D-M, Ren M, Senatorov VV, Leng Y Yasuda S


Neurobiology Section, Mood and Anxiety Disorders Program, National Institute of

Mental Health, NIH, Bethesda, MD 20892-1363, USA



Long term

treatment with lithium, the primary drug used to treat bipolar mood disorder,

robustly protects against glutamate-induced, NMDA receptor-mediated

excitotoxicity in primary cultures of rat brain neurons.  The Neuroprotective

effects of lithium in these CNS neurons are accompanied by a reduction in NMDA

receptor-mediated calcium influx, up-regulation of anti-apoptotic Bcl-2 protein,

down-regulation of pro-apoptotic p53 and Bax proteins, and activation of the

cell survival phosphatidylinositol 3-kinase (PI 3-kinase)/Akt signaling

pathway.  In addition, lithium antagonizes glutamate-induced activation of

c-Jun-N-terminal kinas (JNK), p38 kinase andAP-1 binding, and suppresses

glutamate-induced loss of Phosphorylated CREB due to activation of protein

phosphatase-1.  Evidence has also been obtained that lithium induces BDNF and

activates its receptor TrkB in cortical neurons, and this BDNF/TrkB signaling

activation is imperative for the Neuroprotective effects of this drug.  We have

shown that valproic acid (VPA), another major mood stabilizer, also protects

cultured CNS neurons from glutamate excitotoxicity.  VPA neuroprotection is

mimicked by inhibitors of histone deacetylase (HDAC), a newly identified target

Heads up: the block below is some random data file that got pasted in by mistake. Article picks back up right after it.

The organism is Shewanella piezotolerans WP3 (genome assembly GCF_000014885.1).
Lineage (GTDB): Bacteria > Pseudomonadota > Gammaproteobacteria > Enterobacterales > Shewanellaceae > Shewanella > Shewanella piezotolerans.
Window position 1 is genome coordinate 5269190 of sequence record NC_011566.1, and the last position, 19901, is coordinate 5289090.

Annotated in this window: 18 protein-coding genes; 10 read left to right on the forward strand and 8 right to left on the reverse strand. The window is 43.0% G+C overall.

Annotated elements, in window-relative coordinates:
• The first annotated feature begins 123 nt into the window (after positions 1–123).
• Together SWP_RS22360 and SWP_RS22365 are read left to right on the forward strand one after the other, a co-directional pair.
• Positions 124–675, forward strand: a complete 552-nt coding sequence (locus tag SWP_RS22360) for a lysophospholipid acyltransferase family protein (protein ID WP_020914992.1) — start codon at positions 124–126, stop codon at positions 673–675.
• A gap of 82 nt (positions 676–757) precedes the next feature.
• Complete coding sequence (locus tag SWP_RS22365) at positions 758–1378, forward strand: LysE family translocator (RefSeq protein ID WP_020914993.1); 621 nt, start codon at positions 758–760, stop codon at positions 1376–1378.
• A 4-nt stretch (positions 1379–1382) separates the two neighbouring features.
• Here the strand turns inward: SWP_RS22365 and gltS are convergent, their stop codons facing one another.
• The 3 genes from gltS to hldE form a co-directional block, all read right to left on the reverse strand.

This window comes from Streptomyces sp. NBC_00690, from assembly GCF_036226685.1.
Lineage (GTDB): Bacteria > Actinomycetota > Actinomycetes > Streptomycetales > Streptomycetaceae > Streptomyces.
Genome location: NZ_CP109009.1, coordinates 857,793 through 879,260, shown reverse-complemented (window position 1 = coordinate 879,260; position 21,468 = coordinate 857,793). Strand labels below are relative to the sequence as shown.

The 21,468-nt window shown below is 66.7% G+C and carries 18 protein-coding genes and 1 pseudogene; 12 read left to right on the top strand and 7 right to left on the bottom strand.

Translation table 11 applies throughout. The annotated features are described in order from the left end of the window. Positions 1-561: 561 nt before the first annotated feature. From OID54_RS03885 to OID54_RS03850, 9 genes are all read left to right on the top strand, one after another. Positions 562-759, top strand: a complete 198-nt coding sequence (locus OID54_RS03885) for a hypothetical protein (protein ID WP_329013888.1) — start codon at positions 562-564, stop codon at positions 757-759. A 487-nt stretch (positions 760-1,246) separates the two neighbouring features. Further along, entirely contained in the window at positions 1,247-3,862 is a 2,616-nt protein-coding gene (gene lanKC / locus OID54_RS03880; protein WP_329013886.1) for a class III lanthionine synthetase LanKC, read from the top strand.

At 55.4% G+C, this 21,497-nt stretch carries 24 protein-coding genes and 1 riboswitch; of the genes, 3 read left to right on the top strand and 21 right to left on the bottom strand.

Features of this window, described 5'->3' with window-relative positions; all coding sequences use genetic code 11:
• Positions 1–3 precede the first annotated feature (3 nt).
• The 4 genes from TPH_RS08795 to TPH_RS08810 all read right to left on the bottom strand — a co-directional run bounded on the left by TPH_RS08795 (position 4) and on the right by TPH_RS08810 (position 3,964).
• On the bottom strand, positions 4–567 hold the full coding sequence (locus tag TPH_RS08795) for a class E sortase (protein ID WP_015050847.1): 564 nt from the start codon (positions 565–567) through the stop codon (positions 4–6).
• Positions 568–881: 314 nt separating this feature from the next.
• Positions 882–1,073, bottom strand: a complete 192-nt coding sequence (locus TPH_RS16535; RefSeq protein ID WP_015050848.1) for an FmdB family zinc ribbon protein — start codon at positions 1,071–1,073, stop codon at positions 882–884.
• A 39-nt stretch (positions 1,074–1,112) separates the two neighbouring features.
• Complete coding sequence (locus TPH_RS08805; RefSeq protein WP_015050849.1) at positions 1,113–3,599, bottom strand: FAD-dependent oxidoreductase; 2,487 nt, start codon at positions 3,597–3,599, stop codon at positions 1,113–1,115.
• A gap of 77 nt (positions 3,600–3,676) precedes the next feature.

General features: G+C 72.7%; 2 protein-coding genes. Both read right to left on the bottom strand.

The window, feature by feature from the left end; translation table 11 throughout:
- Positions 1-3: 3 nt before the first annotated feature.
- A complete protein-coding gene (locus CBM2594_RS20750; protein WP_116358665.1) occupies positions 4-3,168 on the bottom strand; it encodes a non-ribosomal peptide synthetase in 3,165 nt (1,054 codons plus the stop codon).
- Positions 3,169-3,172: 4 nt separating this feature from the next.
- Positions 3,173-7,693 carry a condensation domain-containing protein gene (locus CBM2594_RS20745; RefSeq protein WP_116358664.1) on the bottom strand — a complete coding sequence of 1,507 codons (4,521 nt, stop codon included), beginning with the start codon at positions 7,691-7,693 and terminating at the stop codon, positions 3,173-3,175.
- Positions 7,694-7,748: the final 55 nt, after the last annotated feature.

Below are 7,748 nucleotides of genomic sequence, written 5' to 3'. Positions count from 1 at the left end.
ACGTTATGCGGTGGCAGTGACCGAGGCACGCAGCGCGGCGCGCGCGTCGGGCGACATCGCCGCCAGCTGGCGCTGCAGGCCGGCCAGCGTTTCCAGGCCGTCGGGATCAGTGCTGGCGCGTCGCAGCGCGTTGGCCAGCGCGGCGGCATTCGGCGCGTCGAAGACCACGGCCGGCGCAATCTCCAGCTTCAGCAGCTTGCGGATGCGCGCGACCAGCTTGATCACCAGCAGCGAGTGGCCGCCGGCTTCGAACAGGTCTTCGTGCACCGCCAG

of VPA, and is correlated with hyperacetylation of histone.  Both VPA and

lithium increase the exon III promoter activity of the BDNF gene.  Under

conditions where VPA or lithium alone provides only limited neuroprotection,

synergistic protective effects can be obtained by the co-presence of both drugs.


In a rat

stroke model, we found that post-insult treatments with therapeutic doses of

lithium or VPA markedly reduce ischemia-induced brain infarction and

neurological deficits.  These Neuroprotective effects are associated with a

suppression of caspase-3 activation and an induction of heat shock protein 70

(HSP70).  In a rat excitotoxicity model of Huntington’s disease (HD) in which an

excitotoxin, Quinolinic acid (QA), was infused into the striatum, we found that

either long- or short-term pretreatment with lithium reduces QA-induced DNA

damage, caspase-3 activation and loss of striatal neurons, and this

neuroprotection is associated with an increase in the number of Bcl-2-expressing

neurons and the levels of Bcl-2 proteins in these cells.  Lithium also induces

cell proliferation near the site of QA infusion with a concomitant loss of

proliferating cells in the subventricular zone.  Some of these proliferating

cells show the phenotypes of neurons or astroglia.  This finding is corroborated

with our in vitro results that lithium stimulates the proliferation of

neuroblasts in primary cultures of CNS neurons.  Taken together, our results

suggest that lithium and VPA, either alone or in combination, might have utility

in the treatment of neurodegenerative diseases particularly those linked to